• Spirit (Mysticism)
However, both Wilber and Richardson neglect to consider genetic
and/or environmental contribution to “increased energy to grow.”
Resilience and Resiliency Training
Marked increase in “resilience and resiliency” research in the past
decade -- Barnard, 1997
Michael Rutter 1979, 1985 -- despite “many risk factors” 25% of
youths were resilient. These children were more likely to be female,
have demonstrated and “easy temperament”, experienced a “positive
school climate”, demonstrated self-mastery, self-efficacy and planning
skills and to have experienced a “positive and supportive relationship
with an adult.”
Resilience and Resiliency Training
Research (continued)
Emmy Werner, 1982 -- almost 50% of “at risk” youth demonstrated
adaptive function. These youth were more likely to be female, socially
responsible, adaptable, tolerant, achievement oriented, good
communication skills, and have high esteem.
Resilience and Resiliency Training
Summary of Findings
Wolkow & Ferguson, 2001
-- Within child
High self esteem, “warmth” and positive social
-- External to child
Families -- warm, cohesive, good boundaries
Communities -- additional supports and role models
prominent and available in the community at large.
Resilience and Resiliency Training
Resiliency Training
Maddi, 1997, 1998 & 2002
-- Developing coping strategies for stressful circumstances
-- Social skills training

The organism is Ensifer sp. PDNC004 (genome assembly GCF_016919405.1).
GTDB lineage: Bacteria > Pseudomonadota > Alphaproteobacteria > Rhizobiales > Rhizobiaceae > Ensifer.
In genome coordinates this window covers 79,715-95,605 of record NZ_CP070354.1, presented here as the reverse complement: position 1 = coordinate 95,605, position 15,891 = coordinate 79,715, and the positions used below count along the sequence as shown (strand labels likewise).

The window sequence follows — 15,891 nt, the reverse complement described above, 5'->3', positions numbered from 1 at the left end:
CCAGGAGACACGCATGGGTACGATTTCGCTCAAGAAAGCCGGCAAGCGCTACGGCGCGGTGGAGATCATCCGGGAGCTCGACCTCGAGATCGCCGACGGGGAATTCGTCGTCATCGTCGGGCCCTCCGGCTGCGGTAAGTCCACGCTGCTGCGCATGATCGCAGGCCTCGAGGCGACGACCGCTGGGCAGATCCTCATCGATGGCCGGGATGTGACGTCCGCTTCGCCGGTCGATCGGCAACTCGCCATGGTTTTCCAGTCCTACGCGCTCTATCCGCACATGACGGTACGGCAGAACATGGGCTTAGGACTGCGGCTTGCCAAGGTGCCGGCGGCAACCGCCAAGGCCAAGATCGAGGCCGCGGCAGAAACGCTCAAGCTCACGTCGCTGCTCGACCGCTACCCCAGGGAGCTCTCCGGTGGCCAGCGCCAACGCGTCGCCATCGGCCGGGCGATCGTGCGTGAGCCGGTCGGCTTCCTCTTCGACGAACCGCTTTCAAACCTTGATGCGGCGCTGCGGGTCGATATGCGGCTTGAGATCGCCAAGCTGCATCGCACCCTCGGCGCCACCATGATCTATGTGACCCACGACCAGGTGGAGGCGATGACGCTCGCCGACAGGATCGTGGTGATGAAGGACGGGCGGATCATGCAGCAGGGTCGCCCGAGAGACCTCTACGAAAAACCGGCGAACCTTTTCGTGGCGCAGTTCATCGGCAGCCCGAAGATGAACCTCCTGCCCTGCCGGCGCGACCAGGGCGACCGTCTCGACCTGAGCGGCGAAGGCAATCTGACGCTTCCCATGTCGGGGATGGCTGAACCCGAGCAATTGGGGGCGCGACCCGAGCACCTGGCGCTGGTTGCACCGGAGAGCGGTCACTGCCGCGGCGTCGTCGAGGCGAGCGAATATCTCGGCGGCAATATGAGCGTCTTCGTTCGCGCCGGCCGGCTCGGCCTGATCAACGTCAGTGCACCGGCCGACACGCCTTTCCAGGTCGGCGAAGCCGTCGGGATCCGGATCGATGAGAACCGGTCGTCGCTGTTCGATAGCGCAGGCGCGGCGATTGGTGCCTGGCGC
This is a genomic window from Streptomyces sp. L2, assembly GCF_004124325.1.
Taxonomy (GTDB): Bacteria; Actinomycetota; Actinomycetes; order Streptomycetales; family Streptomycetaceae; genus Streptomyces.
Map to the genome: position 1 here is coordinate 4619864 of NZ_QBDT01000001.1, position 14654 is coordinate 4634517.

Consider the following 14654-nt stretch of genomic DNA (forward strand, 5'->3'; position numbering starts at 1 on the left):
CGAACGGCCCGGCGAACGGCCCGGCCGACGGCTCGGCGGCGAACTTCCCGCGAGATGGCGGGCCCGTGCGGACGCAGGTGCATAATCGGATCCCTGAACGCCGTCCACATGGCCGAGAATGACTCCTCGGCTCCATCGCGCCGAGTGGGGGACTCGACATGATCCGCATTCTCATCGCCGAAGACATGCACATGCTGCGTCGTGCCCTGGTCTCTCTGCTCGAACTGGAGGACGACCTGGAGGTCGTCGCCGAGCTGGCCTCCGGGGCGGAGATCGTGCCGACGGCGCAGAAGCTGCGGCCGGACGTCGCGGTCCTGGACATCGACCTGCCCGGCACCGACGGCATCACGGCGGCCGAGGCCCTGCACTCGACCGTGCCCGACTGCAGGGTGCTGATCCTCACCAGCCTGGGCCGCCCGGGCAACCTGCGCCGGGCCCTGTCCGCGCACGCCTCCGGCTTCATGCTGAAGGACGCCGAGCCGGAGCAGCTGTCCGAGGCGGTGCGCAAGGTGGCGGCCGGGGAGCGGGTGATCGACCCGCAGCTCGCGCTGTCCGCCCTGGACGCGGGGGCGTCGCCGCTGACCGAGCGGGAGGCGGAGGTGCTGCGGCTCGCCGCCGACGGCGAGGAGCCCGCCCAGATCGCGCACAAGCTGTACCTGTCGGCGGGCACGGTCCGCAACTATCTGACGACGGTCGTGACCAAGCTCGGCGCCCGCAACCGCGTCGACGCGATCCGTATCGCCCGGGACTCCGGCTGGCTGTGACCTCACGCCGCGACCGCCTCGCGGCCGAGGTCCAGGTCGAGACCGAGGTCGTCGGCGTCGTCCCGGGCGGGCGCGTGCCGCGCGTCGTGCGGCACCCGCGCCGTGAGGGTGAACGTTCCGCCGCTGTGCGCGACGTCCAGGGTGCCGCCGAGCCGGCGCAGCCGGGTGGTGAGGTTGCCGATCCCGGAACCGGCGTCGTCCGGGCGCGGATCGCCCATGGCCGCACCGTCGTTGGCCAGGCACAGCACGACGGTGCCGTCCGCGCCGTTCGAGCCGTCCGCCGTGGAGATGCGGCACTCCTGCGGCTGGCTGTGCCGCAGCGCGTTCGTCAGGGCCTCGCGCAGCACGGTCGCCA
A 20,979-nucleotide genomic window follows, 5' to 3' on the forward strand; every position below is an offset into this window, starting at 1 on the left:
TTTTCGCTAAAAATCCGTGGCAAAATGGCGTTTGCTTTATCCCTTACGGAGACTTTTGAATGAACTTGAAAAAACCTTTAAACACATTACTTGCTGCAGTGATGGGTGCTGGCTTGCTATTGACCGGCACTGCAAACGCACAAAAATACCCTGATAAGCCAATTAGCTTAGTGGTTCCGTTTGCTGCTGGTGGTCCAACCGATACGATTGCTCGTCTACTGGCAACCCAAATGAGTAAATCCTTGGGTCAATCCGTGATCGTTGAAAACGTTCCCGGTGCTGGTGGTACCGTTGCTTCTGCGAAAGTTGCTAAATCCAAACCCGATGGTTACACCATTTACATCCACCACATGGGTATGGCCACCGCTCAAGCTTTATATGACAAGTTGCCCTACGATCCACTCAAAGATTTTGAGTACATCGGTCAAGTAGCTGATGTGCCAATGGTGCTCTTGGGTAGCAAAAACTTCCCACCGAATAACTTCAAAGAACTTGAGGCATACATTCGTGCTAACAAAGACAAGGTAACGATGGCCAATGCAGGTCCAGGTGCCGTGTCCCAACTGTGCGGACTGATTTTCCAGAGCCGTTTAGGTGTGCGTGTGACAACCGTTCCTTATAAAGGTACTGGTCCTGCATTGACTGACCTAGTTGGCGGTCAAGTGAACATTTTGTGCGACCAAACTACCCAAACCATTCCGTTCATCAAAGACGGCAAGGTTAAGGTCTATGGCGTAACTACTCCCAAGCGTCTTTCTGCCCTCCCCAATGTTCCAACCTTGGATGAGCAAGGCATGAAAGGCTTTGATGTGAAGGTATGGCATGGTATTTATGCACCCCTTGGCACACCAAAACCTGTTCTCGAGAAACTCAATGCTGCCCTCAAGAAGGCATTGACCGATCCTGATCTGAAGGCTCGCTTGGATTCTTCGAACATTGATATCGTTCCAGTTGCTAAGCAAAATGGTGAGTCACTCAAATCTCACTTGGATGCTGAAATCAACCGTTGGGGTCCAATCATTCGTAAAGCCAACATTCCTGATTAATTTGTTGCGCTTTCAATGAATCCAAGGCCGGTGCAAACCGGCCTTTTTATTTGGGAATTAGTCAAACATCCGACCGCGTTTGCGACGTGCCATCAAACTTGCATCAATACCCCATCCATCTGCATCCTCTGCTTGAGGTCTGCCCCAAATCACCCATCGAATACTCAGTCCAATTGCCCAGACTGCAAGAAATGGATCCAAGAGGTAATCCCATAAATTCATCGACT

-- Self care (including parasympathetic response training, I.e.,
relaxation training, autogenic training, mediation)
Resilience and Resiliency Training
Outcome Research
Maddi, 1997, 1998 & 2002
-- Illinois Bell Telephone (IBT) Co. and undergrads -- in the
first group, training associated with increased job satisfaction,
decreased levels of stress, less distrust, lower anxiety and lower blood
pressure than IBT managers who did not receive the training
-- The second group were graduate students who either went
through resiliency training or “conventional student enrichment”
training. The experimental group both coping effectiveness and GPA
increased in the following year
Resilience and Resiliency Training
Preventive Studies
Hughes, 2003 -- Greater risks when directed to lower income “at
risk” individuals
-- Low SES urban youth reported less risk-taking (theft and
violence scales), improved school attitudes, increased internal locus of
control, increased knowledge about anger and self control and
increased goal setting compared to controls
-- Higher SES suburban youth demonstrated fewer
differences from controls. There were slight increases in learning (not
knowledge) of anger and self control issues and slightly higher ratings
in cooperation and consideration problem-solving ratings
Resilience and Resiliency Training
Preventive Studies (continued)
Marrett, Sonderegger & Xenos, 2003
-- Compared young, culturally diverse, non-English speaking
migrants to Australia with and without resiliency training
-- Treatment group demonstrated higher self esteem, reduced
“internalizing problems” (CBCL) and more optimism about the future
than wait-list controls.
Resilience and Resiliency Training
What APNS Can Do
•Increased requests of Psychology as a profession to assist in
“bolstering the psychological immune system” -- Carpenter, 2001
•American Psychological Association -Carpenter, 2001 & Daw, 2002
•Romanow Report
APA Membership
Resiliency Training